Zanzibar and Dar es Salaam: Amnesty International calls on the authorities to respect the freedom of assembly
At least 37 people have reportedly been killed, including six police officers, and an unknown number injured when police used gas and live bullets to break-up demonstrations on the islands of Unguja and Pemba, Zanzibar, and in Dar es Salaam, organised by the opposition Civic United Front (CUF).
Amnesty International has received compelling reports that violence including rape and beatings were still being meted out late Sunday night to the local population on Pemba by members of the paramilitary police force drafted in from the mainland. At least 149 people have been arrested on the mainland and over 200 on the islands. A number of those arrested have been held in incommunicado detention and charged with unlawful assembly. Others are under police guard in hospital and their relatives have been denied access to visit them.There were reports that some of those charged have been tortured.
The demonstrations had been organised by the CUF to call for a rerun of the October presidential and parliamentary elections and reform of the constitution. The elections on Zanzibar were widely seen by observers to have been unfair. The police declared demonstrations by the CUF to be illegal and a threat to peace and stability. This ban was challenged by CUF on the grounds that the police did not have the legal authority to restrict freedom of assembly. The response of the police to this challenge was excessive.
On Thursday 25 January, the CUF Chairman and member of Parliament for Kigamboni, Professor Ibrahim Lipumba, was arrested violently by the police in Dar es Salaam with at least 50 others and charged with unlawful assembly. He remained in prison over the weekend as his bail was set very high.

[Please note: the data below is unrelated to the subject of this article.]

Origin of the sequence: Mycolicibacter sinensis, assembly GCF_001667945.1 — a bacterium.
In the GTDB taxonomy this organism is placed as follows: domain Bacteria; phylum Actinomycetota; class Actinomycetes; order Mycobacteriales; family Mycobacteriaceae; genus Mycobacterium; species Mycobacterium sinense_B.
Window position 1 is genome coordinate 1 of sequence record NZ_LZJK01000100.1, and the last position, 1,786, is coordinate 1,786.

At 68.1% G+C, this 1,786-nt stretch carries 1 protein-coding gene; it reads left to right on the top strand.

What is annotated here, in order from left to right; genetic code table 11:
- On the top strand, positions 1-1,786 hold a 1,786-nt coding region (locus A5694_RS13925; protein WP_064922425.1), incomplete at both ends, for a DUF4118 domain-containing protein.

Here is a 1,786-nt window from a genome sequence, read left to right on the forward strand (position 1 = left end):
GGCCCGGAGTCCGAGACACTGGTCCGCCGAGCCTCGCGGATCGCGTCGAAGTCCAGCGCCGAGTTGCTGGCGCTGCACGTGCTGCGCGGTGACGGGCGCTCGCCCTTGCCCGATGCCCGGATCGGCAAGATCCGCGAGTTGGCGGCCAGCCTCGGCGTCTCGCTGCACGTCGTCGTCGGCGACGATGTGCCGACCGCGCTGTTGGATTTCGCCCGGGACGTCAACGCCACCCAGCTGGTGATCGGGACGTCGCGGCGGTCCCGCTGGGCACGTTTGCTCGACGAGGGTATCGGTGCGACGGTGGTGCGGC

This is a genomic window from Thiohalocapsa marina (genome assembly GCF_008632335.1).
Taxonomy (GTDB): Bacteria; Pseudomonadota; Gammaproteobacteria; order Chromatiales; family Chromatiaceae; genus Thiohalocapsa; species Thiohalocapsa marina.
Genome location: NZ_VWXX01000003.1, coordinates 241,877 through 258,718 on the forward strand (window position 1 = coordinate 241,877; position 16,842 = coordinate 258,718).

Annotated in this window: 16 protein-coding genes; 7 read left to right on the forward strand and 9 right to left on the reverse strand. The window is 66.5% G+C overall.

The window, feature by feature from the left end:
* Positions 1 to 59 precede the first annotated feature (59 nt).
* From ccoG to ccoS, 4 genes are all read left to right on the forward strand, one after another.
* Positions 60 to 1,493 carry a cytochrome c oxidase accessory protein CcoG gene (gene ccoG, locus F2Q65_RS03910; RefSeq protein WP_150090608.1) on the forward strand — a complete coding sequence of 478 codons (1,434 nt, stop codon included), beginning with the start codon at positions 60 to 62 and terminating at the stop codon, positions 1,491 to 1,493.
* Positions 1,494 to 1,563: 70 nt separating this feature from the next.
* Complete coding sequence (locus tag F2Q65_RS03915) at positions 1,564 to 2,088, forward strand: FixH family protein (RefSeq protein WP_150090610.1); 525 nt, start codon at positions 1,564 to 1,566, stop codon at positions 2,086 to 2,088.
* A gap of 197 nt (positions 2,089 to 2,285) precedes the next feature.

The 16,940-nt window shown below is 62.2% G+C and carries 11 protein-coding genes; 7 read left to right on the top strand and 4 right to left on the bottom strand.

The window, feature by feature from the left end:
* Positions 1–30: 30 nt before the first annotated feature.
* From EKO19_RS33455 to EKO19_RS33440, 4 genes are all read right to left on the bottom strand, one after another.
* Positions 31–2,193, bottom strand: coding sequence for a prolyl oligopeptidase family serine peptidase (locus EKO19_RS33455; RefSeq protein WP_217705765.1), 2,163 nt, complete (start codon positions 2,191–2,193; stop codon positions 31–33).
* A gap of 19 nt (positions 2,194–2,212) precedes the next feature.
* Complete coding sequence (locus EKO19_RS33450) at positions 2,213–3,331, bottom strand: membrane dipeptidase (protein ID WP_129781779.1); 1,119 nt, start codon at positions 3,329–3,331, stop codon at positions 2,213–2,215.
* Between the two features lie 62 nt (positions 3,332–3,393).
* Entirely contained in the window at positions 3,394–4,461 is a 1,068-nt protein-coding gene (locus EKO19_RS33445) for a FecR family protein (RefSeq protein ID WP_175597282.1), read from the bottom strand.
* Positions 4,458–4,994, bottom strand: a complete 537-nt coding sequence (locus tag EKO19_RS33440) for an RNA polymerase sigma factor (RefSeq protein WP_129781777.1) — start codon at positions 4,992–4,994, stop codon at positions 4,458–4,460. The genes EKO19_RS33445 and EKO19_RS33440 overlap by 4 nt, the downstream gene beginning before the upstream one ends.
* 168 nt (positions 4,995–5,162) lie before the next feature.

On Friday 26 January two men were killed in Zanzibar town when the police fired on suspected members of the CUF shortly after they had left the mosque after payers. The following day the police used live bullets and tear gas to disperse groups of people on both the island of Pemba and Unguja.
According to eye witnesses the order to disperse was almost immediately followed by shooting. Islanders reportedly responded by throwing stones and petrol bombs. The wounded were reportedly not able to receive treatment from government hospitals and following the introduction of a curfew, relatives on Pemba were not allowed to pick up or bury their dead. A helicopter had reportedly been used on Pemba to drop tear gas on demonstrators. Large numbers of paramilitary police from the mainland were transferred onto the islands.
According to reports on Pemba they have been entering houses and raping, beating and looting since Saturday evening. It is not known how many people have been arrested on Pemba as many people have moved into the forest to avoid being attacked, but at least 24 people have been killed including four police officers.
Clashes between the police and demonstrators on Unguja resulted in the death of 13 people including two police officers and many injured. At least 238 people were arrested. Similar clashes occurred in Dar es Salaam on Saturday, although no one was killed, apparently because the police did not use live bullets.
At least 50 people have fled to Kenya by boat including 10 people with gunshot wounds seeking medical treatment. There have been unconfirmed reports that another boat carrying Zanzibaris sank in suspicious circumstances. A number of journalists attempting to report the violence have been harassed and Khatib Suliman was beaten by the police.
'The right to freedom of assembly is a fundamental human rights guaranteed under international human rights law that Tanzania has signed up to.' said Amnesty International. 'If the authorities do not allow the people of Zanzibar the right to meet and speak freely the situation can only get worse.'
Amnesty International is calling on the government on Tanzania and the authorities of Zanzibar to institute thorough, independent and impartial investigations into all reports of excessive use of force by the police, and to punish those responsible. 'The Tanzanian government must take effective action now to ensure that future public meetings and demonstrations can proceed peacefully,' Amnesty International said.
The authorities on the semi autonomous island of Zanzibar have consistently attempted to stifle political opposition on the island over the last few years, for example by imprisoning members of the opposition. The situation has remained tense since the elections. The police had accused the CUF of being responsible for a number of explosions in government buildings since the elections and have arrested over 50 opposition supporters. The CUF have denied responsibility.